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Systematic Review of Low ‐ Density Lipoprotein Cholesterol Apheresis for the Treatment of Familial Hypercholesterolemia

View Article: PubMed Central - PubMed

ABSTRACT

Background: Apheresis is an important treatment for reducing low‐density lipoprotein cholesterol (LDL‐C) in patients with familial hypercholesterolemia (FH). We systematically reviewed the current literature surrounding LDL‐C apheresis for FH.

Methods and results: Electronic databases were searched for publications of LDL‐C apheresis in patients with FH. Inclusion criteria include articles in English published in 2000–2013 that provide descriptions of practice patterns, efficacy/effectiveness, and costs related to LDL‐C apheresis in patients with FH. Data were stratified by country and FH genotype where possible. Thirty‐eight studies met the inclusion criteria: 8 open‐label clinical trials, 11 observational studies, 17 reviews/guidelines, and 2 health technology assessments. The prevalence of FH was not well characterized by country, and underdiagnosis was a barrier to FH treatment. Treatment guidelines varied by country, with some guidelines recommending LDL‐C apheresis as first‐line treatment in patients with homozygous FH and after drug therapy failure in patients with heterozygous FH. Additionally, guidelines typically recommended weekly or biweekly LDL‐C apheresis treatments conducted at apheresis centers that may last 2 to >3 hours per session. Studies reported a range for mean LDL‐C reduction after apheresis: 57–75% for patients with homozygous FH and 58–63% for patients with heterozygous FH. Calculated annual costs (in US$2015) may reach US$66 374 to US$228 956 per patient for weekly treatment.

Conclusions: LDL‐C apheresis treatment may be necessary for patients with FH when drug therapy is inadequate in reducing LDL‐C to target levels. While apheresis reduces LDL‐C, high per‐session costs and the frequency of guideline‐recommended treatment result in substantial annual costs, which are barriers to the optimal treatment of FH.

No MeSH data available.


Itemization of articles excluded, right arrow. Next step in screening process, down arrow. Division of articles included, double down arrow. CRD indicates cardiac remodeling and dysfunction.
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jah31569-fig-0001: Itemization of articles excluded, right arrow. Next step in screening process, down arrow. Division of articles included, double down arrow. CRD indicates cardiac remodeling and dysfunction.

Mentions: The literature search returned 189 unique citations, and 38 articles were retained after full‐text review (Figure). Retained articles included 17 reviews and guidelines (44.7%), 11 observational studies (28.9%), 8 open‐label clinical trials (21.1%), and 2 HTA studies (5.3%).


Systematic Review of Low ‐ Density Lipoprotein Cholesterol Apheresis for the Treatment of Familial Hypercholesterolemia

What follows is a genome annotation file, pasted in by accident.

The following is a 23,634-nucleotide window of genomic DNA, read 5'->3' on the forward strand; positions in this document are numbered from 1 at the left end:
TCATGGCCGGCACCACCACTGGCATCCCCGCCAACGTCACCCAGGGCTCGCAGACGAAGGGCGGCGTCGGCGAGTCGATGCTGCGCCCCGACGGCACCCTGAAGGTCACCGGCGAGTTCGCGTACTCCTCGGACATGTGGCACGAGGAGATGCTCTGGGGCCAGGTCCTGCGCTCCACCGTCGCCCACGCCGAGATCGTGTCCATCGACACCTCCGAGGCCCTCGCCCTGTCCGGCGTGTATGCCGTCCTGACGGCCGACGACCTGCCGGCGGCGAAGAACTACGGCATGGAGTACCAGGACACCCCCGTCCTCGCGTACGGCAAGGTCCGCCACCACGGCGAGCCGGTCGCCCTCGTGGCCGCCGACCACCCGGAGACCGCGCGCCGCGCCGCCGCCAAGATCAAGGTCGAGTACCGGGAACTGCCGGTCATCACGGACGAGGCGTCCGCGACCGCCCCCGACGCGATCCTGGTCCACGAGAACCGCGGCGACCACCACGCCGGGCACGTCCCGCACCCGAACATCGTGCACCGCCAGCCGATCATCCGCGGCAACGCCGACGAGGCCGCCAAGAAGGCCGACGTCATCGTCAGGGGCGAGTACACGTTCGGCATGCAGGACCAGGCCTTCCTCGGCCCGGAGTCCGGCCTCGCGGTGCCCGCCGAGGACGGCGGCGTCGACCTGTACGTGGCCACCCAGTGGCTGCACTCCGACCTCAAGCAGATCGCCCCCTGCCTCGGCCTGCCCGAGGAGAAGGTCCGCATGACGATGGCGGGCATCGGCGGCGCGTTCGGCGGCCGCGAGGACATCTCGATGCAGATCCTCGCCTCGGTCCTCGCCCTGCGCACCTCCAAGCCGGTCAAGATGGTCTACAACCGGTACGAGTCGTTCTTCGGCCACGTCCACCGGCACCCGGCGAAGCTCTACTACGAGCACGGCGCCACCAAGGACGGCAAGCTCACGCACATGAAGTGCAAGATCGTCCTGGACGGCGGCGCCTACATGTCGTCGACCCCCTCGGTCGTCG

Itemization of articles excluded, right arrow. Next step in screening process, down arrow. Division of articles included, double down arrow. CRD indicates cardiac remodeling and dysfunction.
© Copyright Policy - creativeCommonsBy-nc
Related In: Results  -  Collection

License
Show All Figures
getmorefigures.php?uid=PMC5015370&req=5

jah31569-fig-0001: Itemization of articles excluded, right arrow. Next step in screening process, down arrow. Division of articles included, double down arrow. CRD indicates cardiac remodeling and dysfunction.
Mentions: The literature search returned 189 unique citations, and 38 articles were retained after full‐text review (Figure). Retained articles included 17 reviews and guidelines (44.7%), 11 observational studies (28.9%), 8 open‐label clinical trials (21.1%), and 2 HTA studies (5.3%).

View Article: PubMed Central - PubMed

ABSTRACT

Background: Apheresis is an important treatment for reducing low‐density lipoprotein cholesterol (LDL‐C) in patients with familial hypercholesterolemia (FH). We systematically reviewed the current literature surrounding LDL‐C apheresis for FH.

Methods and results: Electronic databases were searched for publications of LDL‐C apheresis in patients with FH. Inclusion criteria include articles in English published in 2000–2013 that provide descriptions of practice patterns, efficacy/effectiveness, and costs related to LDL‐C apheresis in patients with FH. Data were stratified by country and FH genotype where possible. Thirty‐eight studies met the inclusion criteria: 8 open‐label clinical trials, 11 observational studies, 17 reviews/guidelines, and 2 health technology assessments. The prevalence of FH was not well characterized by country, and underdiagnosis was a barrier to FH treatment. Treatment guidelines varied by country, with some guidelines recommending LDL‐C apheresis as first‐line treatment in patients with homozygous FH and after drug therapy failure in patients with heterozygous FH. Additionally, guidelines typically recommended weekly or biweekly LDL‐C apheresis treatments conducted at apheresis centers that may last 2 to >3 hours per session. Studies reported a range for mean LDL‐C reduction after apheresis: 57–75% for patients with homozygous FH and 58–63% for patients with heterozygous FH. Calculated annual costs (in US$2015) may reach US$66 374 to US$228 956 per patient for weekly treatment.

Conclusions: LDL‐C apheresis treatment may be necessary for patients with FH when drug therapy is inadequate in reducing LDL‐C to target levels. While apheresis reduces LDL‐C, high per‐session costs and the frequency of guideline‐recommended treatment result in substantial annual costs, which are barriers to the optimal treatment of FH.

No MeSH data available.